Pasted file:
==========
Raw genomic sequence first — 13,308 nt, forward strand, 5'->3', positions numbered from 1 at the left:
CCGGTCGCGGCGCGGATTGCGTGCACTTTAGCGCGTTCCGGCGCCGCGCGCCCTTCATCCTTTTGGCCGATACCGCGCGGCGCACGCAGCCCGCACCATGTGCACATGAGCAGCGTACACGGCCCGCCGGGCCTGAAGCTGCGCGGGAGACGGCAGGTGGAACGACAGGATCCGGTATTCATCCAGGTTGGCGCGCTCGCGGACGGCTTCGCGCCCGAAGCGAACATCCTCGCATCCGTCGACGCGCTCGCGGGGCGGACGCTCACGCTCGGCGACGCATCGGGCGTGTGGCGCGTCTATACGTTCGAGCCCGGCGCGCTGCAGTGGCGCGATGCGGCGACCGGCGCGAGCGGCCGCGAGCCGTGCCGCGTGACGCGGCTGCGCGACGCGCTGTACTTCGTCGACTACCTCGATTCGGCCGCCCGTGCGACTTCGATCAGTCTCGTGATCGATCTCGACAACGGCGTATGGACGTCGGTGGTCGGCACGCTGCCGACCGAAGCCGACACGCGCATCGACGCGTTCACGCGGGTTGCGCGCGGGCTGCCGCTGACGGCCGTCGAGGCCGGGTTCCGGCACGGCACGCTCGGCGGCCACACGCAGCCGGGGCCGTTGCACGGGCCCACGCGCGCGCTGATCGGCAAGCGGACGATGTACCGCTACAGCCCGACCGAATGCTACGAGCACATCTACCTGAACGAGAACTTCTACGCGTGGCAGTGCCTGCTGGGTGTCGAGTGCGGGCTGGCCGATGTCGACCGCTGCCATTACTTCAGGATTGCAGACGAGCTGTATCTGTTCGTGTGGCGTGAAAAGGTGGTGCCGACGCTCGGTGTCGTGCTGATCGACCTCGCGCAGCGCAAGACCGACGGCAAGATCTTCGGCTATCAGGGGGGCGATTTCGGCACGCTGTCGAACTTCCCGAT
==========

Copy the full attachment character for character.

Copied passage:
Raw genomic sequence first — 13,308 nt, forward strand, 5'->3', positions numbered from 1 at the left:
CCGGTCGCGGCGCGGATTGCGTGCACTTTAGCGCGTTCCGGCGCCGCGCGCCCTTCATCCTTTTGGCCGATACCGCGCGGCGCACGCAGCCCGCACCATGTGCACATGAGCAGCGTACACGGCCCGCCGGGCCTGAAGCTGCGCGGGAGACGGCAGGTGGAACGACAGGATCCGGTATTCATCCAGGTTGGCGCGCTCGCGGACGGCTTCGCGCCCGAAGCGAACATCCTCGCATCCGTCGACGCGCTCGCGGGGCGGACGCTCACGCTCGGCGACGCATCGGGCGTGTGGCGCGTCTATACGTTCGAGCCCGGCGCGCTGCAGTGGCGCGATGCGGCGACCGGCGCGAGCGGCCGCGAGCCGTGCCGCGTGACGCGGCTGCGCGACGCGCTGTACTTCGTCGACTACCTCGATTCGGCCGCCCGTGCGACTTCGATCAGTCTCGTGATCGATCTCGACAACGGCGTATGGACGTCGGTGGTCGGCACGCTGCCGACCGAAGCCGACACGCGCATCGACGCGTTCACGCGGGTTGCGCGCGGGCTGCCGCTGACGGCCGTCGAGGCCGGGTTCCGGCACGGCACGCTCGGCGGCCACACGCAGCCGGGGCCGTTGCACGGGCCCACGCGCGCGCTGATCGGCAAGCGGACGATGTACCGCTACAGCCCGACCGAATGCTACGAGCACATCTACCTGAACGAGAACTTCTACGCGTGGCAGTGCCTGCTGGGTGTCGAGTGCGGGCTGGCCGATGTCGACCGCTGCCATTACTTCAGGATTGCAGACGAGCTGTATCTGTTCGTGTGGCGTGAAAAGGTGGTGCCGACGCTCGGTGTCGTGCTGATCGACCTCGCGCAGCGCAAGACCGACGGCAAGATCTTCGGCTATCAGGGGGGCGATTTCGGCACGCTGTCGAACTTCCCGAT